By Matt Hein
Smoke was rising from the grill as the smell of sizzling ribs filled the air. Cheesy potatoes, a carefully prepared salad, coleslaw and steaming corn bread sat next to a stack of plates waiting to be filled. Each chair sat ready to be claimed around our table and we waited with anticipation for the celebration to begin.
It wasn’t long before the most important part of the celebration happened. People showed up. Relationships were kindled. We ate, laughed, talked, shared, and celebrated. It was just an ordinary weeknight, nothing more than an opportunity to be together.
For me, it was magical. I didn’t want the evening to end. The time together was priceless and a rare moment in my chaotic and stress-filled everyday. I felt whole for a few hours and the laughter around me seemed to suggest everyone else felt the same way, too.
Change the menu. Find a different location. Mix up the people. It doesn’t matter what it looks or tastes like. I’m absolutely convinced that in our fast-paced, over-committed, and often isolating culture, we need sacred moments of celebration where we connect in authentic relationship over food and conversation.
In his little book, Happy Hour: Etiquette and Advice on Holy Merriment, Hugh Halter speaks to the significance of being invited into moments of celebration, conversation, and community:
“Celebration has never been just a part of life – it is the framework wherein God’s story is told to people in every culture. Many old rhythms of life have become separating, often creating barriers for human interaction. But celebration remains the one rhythm that can transcend culture and connect disparate cultures together. The table, the home, the food, and the practice of hospitality remain to this day the best way to bring people together and God into the room.” (p. 7)
I see that reality in the life of Jesus. From celebrating at a wedding in Cana (Jn. 2), to sitting down for a feast with Levi and his friends (Lk. 5), to enjoying fish for breakfast over a campfire on the Sea of Galilee with his disciples (Jn. 21), Jesus lived out the value of connection in authentic relationships through hospitality and celebration.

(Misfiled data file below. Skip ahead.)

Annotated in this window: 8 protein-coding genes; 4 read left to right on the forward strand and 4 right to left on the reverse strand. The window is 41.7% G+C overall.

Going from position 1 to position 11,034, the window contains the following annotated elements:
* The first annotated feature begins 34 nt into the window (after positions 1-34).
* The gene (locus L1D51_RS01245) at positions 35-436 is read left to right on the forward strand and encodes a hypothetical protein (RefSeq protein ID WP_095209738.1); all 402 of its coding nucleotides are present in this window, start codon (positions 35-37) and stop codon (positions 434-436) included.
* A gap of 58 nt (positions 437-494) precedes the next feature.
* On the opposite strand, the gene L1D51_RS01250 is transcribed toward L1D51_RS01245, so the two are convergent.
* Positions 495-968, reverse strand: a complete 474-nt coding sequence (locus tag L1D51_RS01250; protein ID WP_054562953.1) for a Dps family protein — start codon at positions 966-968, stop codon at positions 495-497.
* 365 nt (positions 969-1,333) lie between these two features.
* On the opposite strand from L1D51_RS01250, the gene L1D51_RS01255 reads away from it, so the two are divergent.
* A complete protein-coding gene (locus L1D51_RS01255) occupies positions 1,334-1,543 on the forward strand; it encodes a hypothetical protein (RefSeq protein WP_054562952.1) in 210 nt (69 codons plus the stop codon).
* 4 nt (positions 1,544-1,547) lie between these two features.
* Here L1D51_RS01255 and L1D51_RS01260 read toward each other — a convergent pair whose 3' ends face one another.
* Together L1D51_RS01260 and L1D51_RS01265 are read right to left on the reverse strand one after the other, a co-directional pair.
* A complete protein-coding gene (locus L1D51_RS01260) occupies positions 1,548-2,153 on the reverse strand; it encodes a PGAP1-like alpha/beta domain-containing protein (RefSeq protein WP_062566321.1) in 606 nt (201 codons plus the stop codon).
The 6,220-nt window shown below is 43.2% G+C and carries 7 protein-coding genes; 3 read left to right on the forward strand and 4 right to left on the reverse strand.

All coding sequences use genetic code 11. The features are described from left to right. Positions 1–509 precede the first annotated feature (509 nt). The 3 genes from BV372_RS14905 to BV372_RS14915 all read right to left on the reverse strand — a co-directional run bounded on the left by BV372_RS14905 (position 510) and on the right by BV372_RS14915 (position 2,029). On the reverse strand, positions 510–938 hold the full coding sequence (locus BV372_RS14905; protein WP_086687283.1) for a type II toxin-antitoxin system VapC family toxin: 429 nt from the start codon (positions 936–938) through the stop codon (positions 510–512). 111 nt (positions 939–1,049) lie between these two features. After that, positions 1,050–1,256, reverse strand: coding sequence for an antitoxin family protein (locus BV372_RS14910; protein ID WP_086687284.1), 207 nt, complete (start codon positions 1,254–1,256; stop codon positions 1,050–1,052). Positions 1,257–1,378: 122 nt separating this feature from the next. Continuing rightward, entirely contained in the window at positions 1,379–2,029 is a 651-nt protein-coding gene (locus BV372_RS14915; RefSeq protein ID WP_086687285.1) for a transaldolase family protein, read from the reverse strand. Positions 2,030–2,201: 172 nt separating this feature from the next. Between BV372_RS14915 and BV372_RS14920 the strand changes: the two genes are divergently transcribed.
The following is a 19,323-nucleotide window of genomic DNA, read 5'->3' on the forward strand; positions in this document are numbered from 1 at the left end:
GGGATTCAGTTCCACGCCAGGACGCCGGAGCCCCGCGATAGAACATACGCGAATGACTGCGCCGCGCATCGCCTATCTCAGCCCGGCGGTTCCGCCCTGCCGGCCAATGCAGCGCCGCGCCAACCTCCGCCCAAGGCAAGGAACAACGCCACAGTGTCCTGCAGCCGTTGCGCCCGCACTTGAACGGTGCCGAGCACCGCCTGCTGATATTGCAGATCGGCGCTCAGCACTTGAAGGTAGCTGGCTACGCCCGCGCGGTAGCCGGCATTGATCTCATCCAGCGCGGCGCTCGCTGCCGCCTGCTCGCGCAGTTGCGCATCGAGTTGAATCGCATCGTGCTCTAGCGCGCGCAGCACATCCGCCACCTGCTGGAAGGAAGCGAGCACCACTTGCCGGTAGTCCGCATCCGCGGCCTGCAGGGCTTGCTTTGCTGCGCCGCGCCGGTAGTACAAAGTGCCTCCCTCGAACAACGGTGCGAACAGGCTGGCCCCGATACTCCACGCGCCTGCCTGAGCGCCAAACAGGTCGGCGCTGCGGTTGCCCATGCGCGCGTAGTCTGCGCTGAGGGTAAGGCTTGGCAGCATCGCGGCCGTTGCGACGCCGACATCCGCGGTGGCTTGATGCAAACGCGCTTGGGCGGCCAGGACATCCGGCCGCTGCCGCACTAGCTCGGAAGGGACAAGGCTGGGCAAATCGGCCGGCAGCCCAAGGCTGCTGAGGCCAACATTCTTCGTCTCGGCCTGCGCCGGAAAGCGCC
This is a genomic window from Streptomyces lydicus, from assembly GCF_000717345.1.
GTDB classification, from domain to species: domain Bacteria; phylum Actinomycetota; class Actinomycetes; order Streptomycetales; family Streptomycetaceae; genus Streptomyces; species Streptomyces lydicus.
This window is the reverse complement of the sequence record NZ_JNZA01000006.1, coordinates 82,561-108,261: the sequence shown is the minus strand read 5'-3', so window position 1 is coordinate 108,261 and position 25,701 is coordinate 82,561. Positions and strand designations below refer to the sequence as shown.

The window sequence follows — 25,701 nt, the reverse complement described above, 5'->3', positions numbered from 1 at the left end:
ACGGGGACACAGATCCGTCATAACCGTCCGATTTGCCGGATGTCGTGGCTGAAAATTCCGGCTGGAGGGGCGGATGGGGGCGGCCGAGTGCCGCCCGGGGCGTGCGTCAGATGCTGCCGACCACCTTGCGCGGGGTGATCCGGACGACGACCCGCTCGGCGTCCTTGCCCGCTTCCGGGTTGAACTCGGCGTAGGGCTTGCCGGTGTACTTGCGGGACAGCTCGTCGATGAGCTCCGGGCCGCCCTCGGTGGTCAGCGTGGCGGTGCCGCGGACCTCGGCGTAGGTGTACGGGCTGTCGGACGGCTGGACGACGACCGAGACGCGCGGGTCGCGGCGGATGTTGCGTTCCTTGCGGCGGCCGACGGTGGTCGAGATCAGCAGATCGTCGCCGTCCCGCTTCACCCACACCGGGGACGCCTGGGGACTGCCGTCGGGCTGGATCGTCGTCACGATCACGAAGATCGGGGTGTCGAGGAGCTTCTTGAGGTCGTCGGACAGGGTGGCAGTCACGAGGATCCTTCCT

All this makes me wonder – what we are missing in our fast-paced, over-committed, and isolating culture? Are we seeing the opportunities to celebrate with others in our everyday life, whether the celebrations are big or small? Could it be that Jesus is inviting us to slow down the pace, to gather around the table? Because relationships matter, they are worth celebrating!
Often in my chaotic and stress-filled everyday, I find myself longing to be back around the table, enjoying laughter and conversation over food and drink. So, there’s a simple next step I can take. Time to plan a celebration, be it big or little, and enjoy a few grace-filled hours of eating, talking, and laughing with others. Time to plan a table for 8!
From now through the summer, our St. Luke family will be leaning into opportunities for connecting in authentic relationships. Tables for 8 is one of those opportunities you might choose to take a next step with us.
Tables for 8 is a great way to meet other adults from St. Luke and make meaningful, authentic connections. Each group will plan their own settings and meals, gathering for one meal during the first full week of March, April, and May.
Some groups will meet in a private home, while others will be more comfortable gathering in a restaurant. Whether a weeknight dinner or a weekend brunch, fine china or paper plates, fondue or fried chicken (or somewhere in between), your group will make the plans that work for you!
Whatever the experience, Tables for 8 is most importantly about celebrating and connecting in relationship as we seek each other’s stories and share in Jesus’ story.
Click here to register for Tables for 8. After registering, you’ll be contacted by a Tables for 8 host who will invite you to gather around their table and give you all the details you need to take your next step. If you love hospitality and would like to host a table for 8, make sure to complete the host section on the form.
Over the next six months, we’ll lean into the practice of connecting in authentic relationships at St. Luke. I can still hear the laughter, smell the grill, and see the table full of people enjoying a few hours of grace-filled connection in our home. It seems like time to set the table again because life is too fast-paced, over-committed, and isolating. It seems like a good time for a celebration.